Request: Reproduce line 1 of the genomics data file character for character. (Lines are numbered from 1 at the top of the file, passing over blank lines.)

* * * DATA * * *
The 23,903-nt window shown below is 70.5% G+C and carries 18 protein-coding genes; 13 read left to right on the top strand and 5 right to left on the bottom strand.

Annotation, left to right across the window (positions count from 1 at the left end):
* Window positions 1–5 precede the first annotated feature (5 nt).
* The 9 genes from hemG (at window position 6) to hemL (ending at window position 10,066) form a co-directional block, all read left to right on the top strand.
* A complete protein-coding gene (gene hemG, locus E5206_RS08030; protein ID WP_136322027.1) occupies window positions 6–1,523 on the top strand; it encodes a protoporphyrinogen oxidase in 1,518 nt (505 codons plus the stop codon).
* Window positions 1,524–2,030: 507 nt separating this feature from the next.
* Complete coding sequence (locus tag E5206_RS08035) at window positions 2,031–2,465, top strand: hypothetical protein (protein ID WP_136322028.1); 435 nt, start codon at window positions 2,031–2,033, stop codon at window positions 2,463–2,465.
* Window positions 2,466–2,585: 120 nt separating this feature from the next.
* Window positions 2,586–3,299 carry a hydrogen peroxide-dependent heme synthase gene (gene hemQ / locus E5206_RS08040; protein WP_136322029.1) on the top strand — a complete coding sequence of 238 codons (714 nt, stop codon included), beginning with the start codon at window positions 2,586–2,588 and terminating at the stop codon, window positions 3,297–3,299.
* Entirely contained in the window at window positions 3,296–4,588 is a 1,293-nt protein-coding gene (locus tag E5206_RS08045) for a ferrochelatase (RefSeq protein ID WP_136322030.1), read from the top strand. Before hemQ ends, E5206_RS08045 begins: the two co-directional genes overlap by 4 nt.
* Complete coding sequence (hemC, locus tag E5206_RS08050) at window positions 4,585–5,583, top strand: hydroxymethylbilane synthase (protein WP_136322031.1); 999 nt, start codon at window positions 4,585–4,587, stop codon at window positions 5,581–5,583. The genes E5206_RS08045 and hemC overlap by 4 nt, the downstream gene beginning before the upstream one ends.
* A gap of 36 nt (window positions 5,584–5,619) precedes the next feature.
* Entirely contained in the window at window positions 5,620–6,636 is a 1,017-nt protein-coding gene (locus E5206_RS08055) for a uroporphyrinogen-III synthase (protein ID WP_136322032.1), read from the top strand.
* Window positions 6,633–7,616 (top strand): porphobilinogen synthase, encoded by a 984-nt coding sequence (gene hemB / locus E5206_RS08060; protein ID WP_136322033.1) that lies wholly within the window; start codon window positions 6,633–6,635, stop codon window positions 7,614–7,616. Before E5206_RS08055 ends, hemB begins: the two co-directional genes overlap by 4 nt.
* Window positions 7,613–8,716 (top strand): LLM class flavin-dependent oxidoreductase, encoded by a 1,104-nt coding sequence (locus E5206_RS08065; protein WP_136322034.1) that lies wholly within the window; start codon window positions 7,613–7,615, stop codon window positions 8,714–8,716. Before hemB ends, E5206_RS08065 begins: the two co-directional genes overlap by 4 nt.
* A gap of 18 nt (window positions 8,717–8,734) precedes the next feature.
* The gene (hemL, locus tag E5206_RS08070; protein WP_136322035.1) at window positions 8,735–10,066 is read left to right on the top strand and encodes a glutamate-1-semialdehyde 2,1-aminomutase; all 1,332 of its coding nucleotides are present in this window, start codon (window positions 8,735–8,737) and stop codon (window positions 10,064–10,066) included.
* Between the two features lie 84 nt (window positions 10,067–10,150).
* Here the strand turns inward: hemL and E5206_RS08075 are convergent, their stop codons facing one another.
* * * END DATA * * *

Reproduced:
The 23,903-nt window shown below is 70.5% G+C and carries 18 protein-coding genes; 13 read left to right on the top strand and 5 right to left on the bottom strand.